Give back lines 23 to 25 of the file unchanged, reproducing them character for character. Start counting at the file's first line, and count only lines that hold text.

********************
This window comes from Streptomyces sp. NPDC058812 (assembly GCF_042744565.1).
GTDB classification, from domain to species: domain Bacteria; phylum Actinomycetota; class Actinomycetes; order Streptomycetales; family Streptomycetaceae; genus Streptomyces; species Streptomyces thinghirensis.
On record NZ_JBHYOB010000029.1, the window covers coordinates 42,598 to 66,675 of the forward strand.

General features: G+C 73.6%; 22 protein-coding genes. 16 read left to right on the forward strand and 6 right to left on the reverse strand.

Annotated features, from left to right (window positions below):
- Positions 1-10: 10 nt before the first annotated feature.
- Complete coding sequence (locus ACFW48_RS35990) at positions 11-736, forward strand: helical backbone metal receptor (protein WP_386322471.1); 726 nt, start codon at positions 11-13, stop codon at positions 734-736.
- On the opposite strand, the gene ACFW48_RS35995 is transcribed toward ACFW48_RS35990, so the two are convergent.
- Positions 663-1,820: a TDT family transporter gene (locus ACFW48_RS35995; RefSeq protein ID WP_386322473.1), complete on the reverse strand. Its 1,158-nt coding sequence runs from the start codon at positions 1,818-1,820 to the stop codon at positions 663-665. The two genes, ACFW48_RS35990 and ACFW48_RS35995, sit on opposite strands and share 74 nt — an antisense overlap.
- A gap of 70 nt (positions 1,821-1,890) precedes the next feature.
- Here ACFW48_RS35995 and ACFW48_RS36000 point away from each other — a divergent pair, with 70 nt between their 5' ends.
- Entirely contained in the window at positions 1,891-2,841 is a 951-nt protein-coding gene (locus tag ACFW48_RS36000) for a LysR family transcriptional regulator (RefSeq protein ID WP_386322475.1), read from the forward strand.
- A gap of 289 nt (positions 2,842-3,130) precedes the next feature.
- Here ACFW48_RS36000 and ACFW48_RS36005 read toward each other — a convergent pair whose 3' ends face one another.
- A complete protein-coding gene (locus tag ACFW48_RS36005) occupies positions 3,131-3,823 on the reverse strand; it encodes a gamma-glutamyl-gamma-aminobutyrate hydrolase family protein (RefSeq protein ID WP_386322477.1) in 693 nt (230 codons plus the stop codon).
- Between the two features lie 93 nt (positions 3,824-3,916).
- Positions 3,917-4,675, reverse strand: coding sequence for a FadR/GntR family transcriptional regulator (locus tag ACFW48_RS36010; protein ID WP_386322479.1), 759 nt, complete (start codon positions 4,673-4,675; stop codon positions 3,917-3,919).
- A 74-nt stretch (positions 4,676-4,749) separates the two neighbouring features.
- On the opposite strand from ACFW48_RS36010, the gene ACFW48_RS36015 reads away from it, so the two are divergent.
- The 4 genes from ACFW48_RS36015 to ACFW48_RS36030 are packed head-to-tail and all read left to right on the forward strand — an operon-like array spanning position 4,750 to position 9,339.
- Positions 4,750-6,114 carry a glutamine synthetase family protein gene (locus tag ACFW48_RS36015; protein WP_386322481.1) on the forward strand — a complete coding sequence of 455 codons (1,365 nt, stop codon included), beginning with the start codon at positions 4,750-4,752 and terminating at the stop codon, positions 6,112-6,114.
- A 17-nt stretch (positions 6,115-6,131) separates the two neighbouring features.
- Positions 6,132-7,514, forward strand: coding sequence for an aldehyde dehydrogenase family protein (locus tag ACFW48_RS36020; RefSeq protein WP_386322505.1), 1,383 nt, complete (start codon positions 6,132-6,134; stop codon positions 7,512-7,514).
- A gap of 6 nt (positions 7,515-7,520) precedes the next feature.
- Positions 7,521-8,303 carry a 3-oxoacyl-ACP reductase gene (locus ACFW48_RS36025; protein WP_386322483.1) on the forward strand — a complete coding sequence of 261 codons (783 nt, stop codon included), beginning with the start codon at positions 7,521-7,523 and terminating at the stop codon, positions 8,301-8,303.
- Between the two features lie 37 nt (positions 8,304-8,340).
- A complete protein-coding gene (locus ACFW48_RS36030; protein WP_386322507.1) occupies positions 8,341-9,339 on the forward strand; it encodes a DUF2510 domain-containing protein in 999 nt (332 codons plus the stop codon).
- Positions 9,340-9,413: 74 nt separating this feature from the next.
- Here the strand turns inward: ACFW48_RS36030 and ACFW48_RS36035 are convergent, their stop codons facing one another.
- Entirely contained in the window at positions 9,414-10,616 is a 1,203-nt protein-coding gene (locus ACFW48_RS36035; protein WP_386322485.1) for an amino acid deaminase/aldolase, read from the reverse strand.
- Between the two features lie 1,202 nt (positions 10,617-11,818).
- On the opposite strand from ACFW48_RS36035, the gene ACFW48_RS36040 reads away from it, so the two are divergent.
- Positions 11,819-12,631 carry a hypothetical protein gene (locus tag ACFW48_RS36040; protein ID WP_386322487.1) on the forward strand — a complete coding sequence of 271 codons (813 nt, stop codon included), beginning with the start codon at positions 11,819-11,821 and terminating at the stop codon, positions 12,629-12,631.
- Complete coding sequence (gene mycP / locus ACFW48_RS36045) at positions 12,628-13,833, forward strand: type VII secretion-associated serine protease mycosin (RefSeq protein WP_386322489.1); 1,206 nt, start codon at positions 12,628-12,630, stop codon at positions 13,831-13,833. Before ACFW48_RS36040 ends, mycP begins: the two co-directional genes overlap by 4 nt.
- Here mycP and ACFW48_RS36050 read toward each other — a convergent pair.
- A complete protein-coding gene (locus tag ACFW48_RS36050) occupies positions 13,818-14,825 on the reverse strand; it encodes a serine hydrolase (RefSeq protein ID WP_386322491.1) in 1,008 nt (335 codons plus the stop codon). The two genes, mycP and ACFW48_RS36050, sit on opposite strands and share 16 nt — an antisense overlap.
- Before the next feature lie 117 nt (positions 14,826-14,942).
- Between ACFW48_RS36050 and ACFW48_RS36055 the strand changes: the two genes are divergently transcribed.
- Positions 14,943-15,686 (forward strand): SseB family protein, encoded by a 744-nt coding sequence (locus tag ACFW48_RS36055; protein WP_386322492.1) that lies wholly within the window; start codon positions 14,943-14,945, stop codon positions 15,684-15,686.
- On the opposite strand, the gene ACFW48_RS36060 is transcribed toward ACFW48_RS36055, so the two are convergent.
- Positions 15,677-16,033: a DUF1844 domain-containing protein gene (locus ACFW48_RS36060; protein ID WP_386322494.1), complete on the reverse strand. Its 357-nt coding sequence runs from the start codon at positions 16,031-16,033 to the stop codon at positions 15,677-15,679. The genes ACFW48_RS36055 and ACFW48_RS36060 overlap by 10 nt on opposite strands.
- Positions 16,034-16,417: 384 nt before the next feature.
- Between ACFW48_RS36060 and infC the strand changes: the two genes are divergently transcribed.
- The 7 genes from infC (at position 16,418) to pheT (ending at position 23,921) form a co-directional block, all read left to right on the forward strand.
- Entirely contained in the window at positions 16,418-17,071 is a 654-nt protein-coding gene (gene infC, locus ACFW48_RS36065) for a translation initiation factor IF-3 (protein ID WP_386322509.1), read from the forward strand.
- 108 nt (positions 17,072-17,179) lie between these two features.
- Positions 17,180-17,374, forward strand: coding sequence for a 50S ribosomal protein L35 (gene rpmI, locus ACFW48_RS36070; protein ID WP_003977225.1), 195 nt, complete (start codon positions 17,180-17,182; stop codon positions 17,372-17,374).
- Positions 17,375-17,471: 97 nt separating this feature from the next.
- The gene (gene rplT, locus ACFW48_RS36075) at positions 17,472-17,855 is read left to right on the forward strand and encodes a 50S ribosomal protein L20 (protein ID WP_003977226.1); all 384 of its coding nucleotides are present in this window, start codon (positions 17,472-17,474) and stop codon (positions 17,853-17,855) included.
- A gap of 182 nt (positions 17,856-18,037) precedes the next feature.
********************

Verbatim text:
- Positions 6,132-7,514, forward strand: coding sequence for an aldehyde dehydrogenase family protein (locus tag ACFW48_RS36020; RefSeq protein WP_386322505.1), 1,383 nt, complete (start codon positions 6,132-6,134; stop codon positions 7,512-7,514).
- A gap of 6 nt (positions 7,515-7,520) precedes the next feature.
- Positions 7,521-8,303 carry a 3-oxoacyl-ACP reductase gene (locus ACFW48_RS36025; protein WP_386322483.1) on the forward strand — a complete coding sequence of 261 codons (783 nt, stop codon included), beginning with the start codon at positions 7,521-7,523 and terminating at the stop codon, positions 8,301-8,303.